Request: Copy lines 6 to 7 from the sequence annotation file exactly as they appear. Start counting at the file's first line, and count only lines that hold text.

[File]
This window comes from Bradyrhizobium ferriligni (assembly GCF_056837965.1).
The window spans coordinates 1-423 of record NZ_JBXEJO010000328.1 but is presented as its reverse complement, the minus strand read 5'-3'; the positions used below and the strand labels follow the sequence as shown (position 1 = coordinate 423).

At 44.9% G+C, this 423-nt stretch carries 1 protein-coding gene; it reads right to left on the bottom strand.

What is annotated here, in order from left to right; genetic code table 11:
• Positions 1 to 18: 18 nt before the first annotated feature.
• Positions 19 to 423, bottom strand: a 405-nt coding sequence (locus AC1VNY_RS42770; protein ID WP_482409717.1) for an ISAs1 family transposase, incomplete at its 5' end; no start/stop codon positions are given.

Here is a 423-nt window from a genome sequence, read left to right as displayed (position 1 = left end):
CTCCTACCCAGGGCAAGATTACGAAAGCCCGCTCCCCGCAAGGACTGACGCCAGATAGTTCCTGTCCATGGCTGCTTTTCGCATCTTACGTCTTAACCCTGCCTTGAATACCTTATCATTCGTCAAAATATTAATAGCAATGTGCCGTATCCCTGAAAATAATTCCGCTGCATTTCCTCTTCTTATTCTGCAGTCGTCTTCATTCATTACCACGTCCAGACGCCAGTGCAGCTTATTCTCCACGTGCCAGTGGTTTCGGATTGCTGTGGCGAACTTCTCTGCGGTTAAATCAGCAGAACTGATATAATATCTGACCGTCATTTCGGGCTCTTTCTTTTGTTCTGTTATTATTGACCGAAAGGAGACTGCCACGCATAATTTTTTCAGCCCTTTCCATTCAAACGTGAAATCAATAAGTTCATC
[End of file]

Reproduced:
• Positions 19 to 423, bottom strand: a 405-nt coding sequence (locus AC1VNY_RS42770; protein ID WP_482409717.1) for an ISAs1 family transposase, incomplete at its 5' end; no start/stop codon positions are given.

Here is a 423-nt window from a genome sequence, read left to right as displayed (position 1 = left end):